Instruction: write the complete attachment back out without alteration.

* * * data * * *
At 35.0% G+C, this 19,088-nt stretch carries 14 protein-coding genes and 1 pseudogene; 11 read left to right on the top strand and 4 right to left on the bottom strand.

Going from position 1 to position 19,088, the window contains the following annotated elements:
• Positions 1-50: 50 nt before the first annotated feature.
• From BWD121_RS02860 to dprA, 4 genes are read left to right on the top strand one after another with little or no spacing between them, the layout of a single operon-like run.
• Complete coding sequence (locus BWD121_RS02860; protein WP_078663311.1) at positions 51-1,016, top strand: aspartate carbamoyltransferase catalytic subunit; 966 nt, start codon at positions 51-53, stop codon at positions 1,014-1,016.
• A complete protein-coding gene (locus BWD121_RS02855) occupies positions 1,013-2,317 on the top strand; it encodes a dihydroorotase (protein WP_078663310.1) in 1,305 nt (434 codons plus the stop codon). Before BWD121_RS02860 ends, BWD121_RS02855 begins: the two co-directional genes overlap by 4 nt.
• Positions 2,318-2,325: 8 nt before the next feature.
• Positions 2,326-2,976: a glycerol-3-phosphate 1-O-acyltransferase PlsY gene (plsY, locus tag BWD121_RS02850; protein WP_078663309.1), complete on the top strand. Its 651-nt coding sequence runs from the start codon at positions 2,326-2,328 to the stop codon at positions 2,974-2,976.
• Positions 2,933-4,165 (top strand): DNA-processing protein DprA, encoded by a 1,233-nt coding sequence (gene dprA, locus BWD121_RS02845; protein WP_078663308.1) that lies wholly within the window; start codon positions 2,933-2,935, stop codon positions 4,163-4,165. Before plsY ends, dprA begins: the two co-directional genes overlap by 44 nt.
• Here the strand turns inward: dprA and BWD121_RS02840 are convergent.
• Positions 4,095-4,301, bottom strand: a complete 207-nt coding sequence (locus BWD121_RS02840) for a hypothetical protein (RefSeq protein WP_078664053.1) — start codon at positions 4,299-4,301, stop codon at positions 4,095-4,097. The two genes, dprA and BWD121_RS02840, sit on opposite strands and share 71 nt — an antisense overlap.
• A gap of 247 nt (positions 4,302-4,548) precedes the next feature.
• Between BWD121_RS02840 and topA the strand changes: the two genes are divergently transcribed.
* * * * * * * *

At 35.0% G+C, this 19,088-nt stretch carries 14 protein-coding genes and 1 pseudogene; 11 read left to right on the top strand and 4 right to left on the bottom strand.

Going from position 1 to position 19,088, the window contains the following annotated elements:
• Positions 1-50: 50 nt before the first annotated feature.
• From BWD121_RS02860 to dprA, 4 genes are read left to right on the top strand one after another with little or no spacing between them, the layout of a single operon-like run.
• Complete coding sequence (locus BWD121_RS02860; protein WP_078663311.1) at positions 51-1,016, top strand: aspartate carbamoyltransferase catalytic subunit; 966 nt, start codon at positions 51-53, stop codon at positions 1,014-1,016.
• A complete protein-coding gene (locus BWD121_RS02855) occupies positions 1,013-2,317 on the top strand; it encodes a dihydroorotase (protein WP_078663310.1) in 1,305 nt (434 codons plus the stop codon). Before BWD121_RS02860 ends, BWD121_RS02855 begins: the two co-directional genes overlap by 4 nt.
• Positions 2,318-2,325: 8 nt before the next feature.
• Positions 2,326-2,976: a glycerol-3-phosphate 1-O-acyltransferase PlsY gene (plsY, locus tag BWD121_RS02850; protein WP_078663309.1), complete on the top strand. Its 651-nt coding sequence runs from the start codon at positions 2,326-2,328 to the stop codon at positions 2,974-2,976.
• Positions 2,933-4,165 (top strand): DNA-processing protein DprA, encoded by a 1,233-nt coding sequence (gene dprA, locus BWD121_RS02845; protein WP_078663308.1) that lies wholly within the window; start codon positions 2,933-2,935, stop codon positions 4,163-4,165. Before plsY ends, dprA begins: the two co-directional genes overlap by 44 nt.
• Here the strand turns inward: dprA and BWD121_RS02840 are convergent.
• Positions 4,095-4,301, bottom strand: a complete 207-nt coding sequence (locus BWD121_RS02840) for a hypothetical protein (RefSeq protein WP_078664053.1) — start codon at positions 4,299-4,301, stop codon at positions 4,095-4,097. The two genes, dprA and BWD121_RS02840, sit on opposite strands and share 71 nt — an antisense overlap.
• A gap of 247 nt (positions 4,302-4,548) precedes the next feature.
• Between BWD121_RS02840 and topA the strand changes: the two genes are divergently transcribed.